The Mambo Health Gaming (MamboHG) team has been thinking quite a bit about the many positive market and social trends we are witnessing. We are optimistic these trends will continue and additional future development looks positive as well.

With MamboHG’s first product, MamboWalk, we are acting on the positive trends in fundraising, social networks & gaming and health & wellness.

Fundraising

The growth in walkathons has been incredible over the last 20 years and the growth of online giving has also been growing at rapidly for the last several years. It is great to see two highly beneficial social goods are both moving to the same trajectory. At MamboWalk, we are inspired by these trend.

Yet there are a lot of barriers for charities to put together a viable event. The logistics of putting on a major walkathon are time consuming and expensive. There are also barriers created for the walkers, for many of the major events the minimum dollars raised can be as much as $2500.

Still, these drawbacks have not been enough the stifle the growth of the walkathon. We believe that many charities and walkers lack the resources to do a major charity walk, instead would be interested participating in a MamboWalk.

Social Media & Gaming

Also worth noting is the growth of social gaming (like Farmville) and the technology of geolocation (foursquare). Social media is no longer in its infancy. The ideas around what makes social online games fun and engaging are codifying. Due to the success Facebook, there is an audience that understands the current social and casual game mechanism.

Health & Wellness

People are looking for ways to engage in better health behaviors. Healthcare costs are rising. So, groups such as businesses and insurers are search for engaging healthy activities. Walking works. Providing a way to engage in wellness each and everyday is a core goal of MamboWalk.

The Mambowalk.com team is optimistic. We believe in folks desire to do good by doing great!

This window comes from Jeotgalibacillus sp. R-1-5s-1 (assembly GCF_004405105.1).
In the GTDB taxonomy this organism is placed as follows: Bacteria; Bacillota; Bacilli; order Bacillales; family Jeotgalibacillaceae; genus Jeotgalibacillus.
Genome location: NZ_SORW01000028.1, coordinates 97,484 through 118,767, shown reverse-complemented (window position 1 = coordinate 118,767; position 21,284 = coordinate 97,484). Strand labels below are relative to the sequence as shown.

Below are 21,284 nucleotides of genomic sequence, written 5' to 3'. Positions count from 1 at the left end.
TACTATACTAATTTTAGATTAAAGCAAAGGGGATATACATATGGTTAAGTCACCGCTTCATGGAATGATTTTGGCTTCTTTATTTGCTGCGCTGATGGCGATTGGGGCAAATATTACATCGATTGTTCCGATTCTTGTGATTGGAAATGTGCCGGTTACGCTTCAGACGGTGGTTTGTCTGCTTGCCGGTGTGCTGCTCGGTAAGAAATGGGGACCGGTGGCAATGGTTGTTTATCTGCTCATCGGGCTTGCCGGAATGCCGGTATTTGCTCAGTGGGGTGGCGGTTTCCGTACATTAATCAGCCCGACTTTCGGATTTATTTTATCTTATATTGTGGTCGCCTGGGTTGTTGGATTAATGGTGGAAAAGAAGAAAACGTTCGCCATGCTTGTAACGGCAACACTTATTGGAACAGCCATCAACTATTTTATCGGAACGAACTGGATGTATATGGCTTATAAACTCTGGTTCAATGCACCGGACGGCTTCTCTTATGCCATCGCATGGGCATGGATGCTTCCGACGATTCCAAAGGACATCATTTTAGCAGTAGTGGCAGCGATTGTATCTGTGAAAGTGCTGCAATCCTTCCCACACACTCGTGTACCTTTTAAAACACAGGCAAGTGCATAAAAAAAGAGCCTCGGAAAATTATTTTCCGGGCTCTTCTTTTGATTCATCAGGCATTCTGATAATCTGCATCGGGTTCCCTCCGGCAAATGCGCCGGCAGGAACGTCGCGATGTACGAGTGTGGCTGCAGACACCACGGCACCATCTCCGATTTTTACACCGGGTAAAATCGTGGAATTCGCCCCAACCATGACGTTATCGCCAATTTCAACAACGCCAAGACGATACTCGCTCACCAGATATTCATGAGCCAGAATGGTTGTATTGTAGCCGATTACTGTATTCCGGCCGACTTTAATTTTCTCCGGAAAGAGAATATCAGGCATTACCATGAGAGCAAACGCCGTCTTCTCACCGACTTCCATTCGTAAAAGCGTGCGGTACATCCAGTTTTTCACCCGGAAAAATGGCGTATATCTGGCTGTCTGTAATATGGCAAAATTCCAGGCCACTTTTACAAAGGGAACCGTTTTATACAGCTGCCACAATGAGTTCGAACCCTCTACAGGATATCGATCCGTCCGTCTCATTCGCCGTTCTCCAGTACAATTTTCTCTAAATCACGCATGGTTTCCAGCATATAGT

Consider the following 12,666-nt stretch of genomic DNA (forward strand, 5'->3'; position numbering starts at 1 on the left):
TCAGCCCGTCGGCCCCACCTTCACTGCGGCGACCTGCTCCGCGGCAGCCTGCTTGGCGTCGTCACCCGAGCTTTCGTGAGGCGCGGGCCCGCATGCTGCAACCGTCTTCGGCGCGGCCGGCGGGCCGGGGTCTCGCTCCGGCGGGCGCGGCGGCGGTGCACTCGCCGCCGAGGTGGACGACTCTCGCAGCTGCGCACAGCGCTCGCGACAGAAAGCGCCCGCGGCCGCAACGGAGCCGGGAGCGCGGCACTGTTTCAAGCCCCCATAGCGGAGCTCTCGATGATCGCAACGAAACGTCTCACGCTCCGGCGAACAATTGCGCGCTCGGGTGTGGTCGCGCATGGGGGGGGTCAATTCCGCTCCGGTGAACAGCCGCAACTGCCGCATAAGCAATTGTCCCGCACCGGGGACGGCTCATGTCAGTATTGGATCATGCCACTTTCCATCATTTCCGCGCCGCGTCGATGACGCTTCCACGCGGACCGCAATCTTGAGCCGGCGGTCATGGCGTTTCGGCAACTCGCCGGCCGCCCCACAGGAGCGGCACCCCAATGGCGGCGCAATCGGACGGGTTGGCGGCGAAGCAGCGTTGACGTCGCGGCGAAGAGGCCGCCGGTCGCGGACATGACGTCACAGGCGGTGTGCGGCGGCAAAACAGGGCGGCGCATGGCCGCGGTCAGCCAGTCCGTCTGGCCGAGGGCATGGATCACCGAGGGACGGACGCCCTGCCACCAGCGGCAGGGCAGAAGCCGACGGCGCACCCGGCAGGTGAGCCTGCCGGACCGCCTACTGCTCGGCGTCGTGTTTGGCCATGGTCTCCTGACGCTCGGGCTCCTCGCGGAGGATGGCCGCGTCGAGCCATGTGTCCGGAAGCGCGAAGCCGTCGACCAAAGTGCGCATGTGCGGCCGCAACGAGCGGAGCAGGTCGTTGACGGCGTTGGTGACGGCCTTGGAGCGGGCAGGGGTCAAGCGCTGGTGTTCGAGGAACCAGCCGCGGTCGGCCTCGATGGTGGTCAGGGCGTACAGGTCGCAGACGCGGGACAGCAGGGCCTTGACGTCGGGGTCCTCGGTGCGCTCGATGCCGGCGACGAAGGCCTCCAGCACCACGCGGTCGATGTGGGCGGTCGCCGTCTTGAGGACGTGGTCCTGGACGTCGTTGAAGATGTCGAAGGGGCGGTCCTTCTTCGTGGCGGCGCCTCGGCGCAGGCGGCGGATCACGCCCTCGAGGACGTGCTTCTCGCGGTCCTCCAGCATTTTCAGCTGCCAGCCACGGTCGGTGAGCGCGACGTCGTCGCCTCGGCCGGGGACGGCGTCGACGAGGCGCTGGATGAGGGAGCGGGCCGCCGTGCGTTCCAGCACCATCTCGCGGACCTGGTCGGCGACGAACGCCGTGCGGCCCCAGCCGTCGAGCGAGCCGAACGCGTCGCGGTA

This great blog by Wendy Bumgardner examines just what an expensive proposition a Walkathon is… and asked if the money is getting to the finish line.

At MamboWalk.com our goal is to help charities raise more money and at the same time help people get fit. I would love to chat with Wendy sometime to learn more about her mission!!!

Charity Walk Backlash?

Are charity walks and runs worth they money put into them? Smart Money has a feature article on the history and evolution of charity walks, runs, rides and extreme sports. They bring up many debating points and feature one critic who staged an anti-walk “Walk to Prevent Walking.” Smart Money: Are Charity Walks and Races Worth the Effort?

I’ve walked and volunteered for several large charity walks, including the 3-Day Breast Cancer Walk (when hosted by Pallotta TeamWorks) and the Avon Walk for Breast Cancer. Both of those involve raising thousands of dollars in order to be allowed to participate, plus have a challenging walking distance to complete each day. Similarly, I’m signed up for the For A Cause France 2011 walk/ride and must both fundraise and train to complete a half marathon a day for five days.

Do charity walks bring in new money?
What was the net effect? Were my sponsors just paying to send me on a walking vacation? Each time I walked I was able to raise the minimum from friends and relatives, and in addition I chipped in what the organizers said was the overhead cost to participate. Wouldn’t that same money have gone to breast cancer charities without me asking? I think not. I think that these events energize their participants as fundraisers to generate money that wouldn’t come through other means.

Would I have raised $3000 per year for breast cancer charities without signing up for a walk? In my case, no. I never did before. And I’ve never fundraised except when required to participate. For example, I’ve been on relay teams where fundraising was suggested for a designated charity, but not required, so I didn’t fundraise (nor did other team members.) It takes time, effort, and stepping out of your comfort zone to ask people for money. It’s not something I do unless I have vowed to do it for a specific event. I think the same is true for most participants. They are not fundraisers apart from the events.

Do the charities really get enough income from these walks to justify the effort? That is a budgetary decision each charity makes each year. If they weren’t worth the effort, charities would move on to different methods of fundraising. The free market decides whether they are worth the effort. Any successful charity stops doing things that don’t work.

Splitting the market